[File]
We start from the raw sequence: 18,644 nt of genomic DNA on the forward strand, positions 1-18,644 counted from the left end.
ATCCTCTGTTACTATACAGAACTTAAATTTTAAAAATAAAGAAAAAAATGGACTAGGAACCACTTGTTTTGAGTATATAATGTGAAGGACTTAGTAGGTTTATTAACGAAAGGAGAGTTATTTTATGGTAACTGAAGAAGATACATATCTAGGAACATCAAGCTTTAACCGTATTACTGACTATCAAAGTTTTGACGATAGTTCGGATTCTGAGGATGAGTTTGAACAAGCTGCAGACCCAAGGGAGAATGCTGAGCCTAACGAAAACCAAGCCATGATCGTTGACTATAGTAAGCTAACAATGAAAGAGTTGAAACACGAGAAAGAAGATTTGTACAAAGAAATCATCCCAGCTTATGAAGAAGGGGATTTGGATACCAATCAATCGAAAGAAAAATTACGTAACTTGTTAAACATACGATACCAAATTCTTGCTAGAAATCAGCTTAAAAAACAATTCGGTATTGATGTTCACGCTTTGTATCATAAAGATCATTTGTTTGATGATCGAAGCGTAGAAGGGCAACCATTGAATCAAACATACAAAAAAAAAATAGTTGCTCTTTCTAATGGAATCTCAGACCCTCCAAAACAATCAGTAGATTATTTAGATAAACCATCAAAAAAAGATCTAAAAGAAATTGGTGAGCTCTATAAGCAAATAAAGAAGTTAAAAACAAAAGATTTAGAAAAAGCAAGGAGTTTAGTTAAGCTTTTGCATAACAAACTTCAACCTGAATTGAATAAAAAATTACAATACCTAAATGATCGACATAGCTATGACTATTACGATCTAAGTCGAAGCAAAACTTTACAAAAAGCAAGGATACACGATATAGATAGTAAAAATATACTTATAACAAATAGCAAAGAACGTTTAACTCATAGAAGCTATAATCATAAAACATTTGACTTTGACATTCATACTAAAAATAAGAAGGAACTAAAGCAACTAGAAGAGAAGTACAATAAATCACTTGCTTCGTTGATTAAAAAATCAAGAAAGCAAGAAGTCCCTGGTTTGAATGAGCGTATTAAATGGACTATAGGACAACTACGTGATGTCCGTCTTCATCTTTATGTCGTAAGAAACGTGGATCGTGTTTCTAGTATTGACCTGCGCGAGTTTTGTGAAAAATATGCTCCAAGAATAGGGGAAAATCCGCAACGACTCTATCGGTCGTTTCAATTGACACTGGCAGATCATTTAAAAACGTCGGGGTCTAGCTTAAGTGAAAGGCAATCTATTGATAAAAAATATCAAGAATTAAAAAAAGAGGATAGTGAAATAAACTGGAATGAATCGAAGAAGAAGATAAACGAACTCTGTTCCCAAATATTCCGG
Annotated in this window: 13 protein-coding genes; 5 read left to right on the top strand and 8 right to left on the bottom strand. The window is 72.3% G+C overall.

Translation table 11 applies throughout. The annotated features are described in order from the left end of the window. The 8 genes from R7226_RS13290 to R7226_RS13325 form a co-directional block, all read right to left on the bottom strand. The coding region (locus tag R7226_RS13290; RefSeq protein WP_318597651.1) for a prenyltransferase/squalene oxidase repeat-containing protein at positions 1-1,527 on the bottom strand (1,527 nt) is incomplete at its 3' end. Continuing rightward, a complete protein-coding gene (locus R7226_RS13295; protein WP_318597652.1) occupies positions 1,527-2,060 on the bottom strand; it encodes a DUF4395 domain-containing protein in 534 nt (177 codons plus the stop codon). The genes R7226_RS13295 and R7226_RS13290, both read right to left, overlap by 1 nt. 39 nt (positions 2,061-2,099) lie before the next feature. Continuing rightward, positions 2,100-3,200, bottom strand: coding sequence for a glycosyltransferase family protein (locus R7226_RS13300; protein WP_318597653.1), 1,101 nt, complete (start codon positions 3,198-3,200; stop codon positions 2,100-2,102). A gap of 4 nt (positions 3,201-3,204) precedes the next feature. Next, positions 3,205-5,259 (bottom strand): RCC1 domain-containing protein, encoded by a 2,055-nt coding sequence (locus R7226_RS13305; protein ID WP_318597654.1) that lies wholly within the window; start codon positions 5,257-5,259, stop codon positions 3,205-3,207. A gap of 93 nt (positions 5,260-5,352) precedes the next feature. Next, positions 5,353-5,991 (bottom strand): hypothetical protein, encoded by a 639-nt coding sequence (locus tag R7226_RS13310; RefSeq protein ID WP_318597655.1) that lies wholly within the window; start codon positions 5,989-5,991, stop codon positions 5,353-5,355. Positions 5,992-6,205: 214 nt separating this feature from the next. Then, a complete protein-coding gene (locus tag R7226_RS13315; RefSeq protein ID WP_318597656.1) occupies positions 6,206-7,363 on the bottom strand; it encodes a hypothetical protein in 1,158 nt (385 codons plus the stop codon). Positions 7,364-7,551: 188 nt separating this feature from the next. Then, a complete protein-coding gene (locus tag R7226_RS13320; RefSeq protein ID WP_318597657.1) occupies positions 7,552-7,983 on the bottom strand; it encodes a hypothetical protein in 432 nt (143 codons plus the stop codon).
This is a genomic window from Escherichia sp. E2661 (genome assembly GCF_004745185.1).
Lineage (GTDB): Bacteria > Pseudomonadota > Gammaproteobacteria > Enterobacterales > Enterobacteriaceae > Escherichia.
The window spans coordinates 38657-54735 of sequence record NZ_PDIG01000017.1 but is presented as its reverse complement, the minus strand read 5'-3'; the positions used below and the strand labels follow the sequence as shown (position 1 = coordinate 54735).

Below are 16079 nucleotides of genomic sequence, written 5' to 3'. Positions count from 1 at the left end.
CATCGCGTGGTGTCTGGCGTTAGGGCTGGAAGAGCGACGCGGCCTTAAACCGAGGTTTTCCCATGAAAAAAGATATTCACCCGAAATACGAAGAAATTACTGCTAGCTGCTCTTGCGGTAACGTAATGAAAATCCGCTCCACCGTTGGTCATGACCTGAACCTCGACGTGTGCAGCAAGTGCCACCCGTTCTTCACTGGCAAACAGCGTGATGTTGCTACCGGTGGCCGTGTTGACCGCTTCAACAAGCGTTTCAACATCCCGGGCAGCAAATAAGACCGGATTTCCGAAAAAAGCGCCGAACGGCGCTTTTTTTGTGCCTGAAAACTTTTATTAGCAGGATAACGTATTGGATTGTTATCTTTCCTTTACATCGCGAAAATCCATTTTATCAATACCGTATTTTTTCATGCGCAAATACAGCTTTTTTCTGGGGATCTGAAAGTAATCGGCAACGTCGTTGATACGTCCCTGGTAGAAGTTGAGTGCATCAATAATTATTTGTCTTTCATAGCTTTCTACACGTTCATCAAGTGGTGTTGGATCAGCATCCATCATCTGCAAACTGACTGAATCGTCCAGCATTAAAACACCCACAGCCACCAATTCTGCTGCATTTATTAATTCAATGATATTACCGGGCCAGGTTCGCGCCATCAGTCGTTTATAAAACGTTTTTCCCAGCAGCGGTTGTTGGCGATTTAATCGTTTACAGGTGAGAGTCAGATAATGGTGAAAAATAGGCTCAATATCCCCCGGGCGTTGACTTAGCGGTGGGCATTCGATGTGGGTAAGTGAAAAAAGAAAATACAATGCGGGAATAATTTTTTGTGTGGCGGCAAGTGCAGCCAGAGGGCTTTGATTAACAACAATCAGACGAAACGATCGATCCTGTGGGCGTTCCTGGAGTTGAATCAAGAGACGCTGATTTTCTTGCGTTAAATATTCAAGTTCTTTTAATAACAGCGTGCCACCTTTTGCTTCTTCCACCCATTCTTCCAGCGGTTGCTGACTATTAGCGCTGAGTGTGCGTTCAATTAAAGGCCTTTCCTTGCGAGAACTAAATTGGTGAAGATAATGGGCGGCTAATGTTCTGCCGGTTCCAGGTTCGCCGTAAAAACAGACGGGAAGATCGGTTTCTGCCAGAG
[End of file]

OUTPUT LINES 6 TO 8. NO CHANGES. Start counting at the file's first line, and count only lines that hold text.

Lineage (GTDB): Bacteria > Pseudomonadota > Gammaproteobacteria > Enterobacterales > Enterobacteriaceae > Escherichia.
The window spans coordinates 38657-54735 of sequence record NZ_PDIG01000017.1 but is presented as its reverse complement, the minus strand read 5'-3'; the positions used below and the strand labels follow the sequence as shown (position 1 = coordinate 54735).

Below are 16079 nucleotides of genomic sequence, written 5' to 3'. Positions count from 1 at the left end.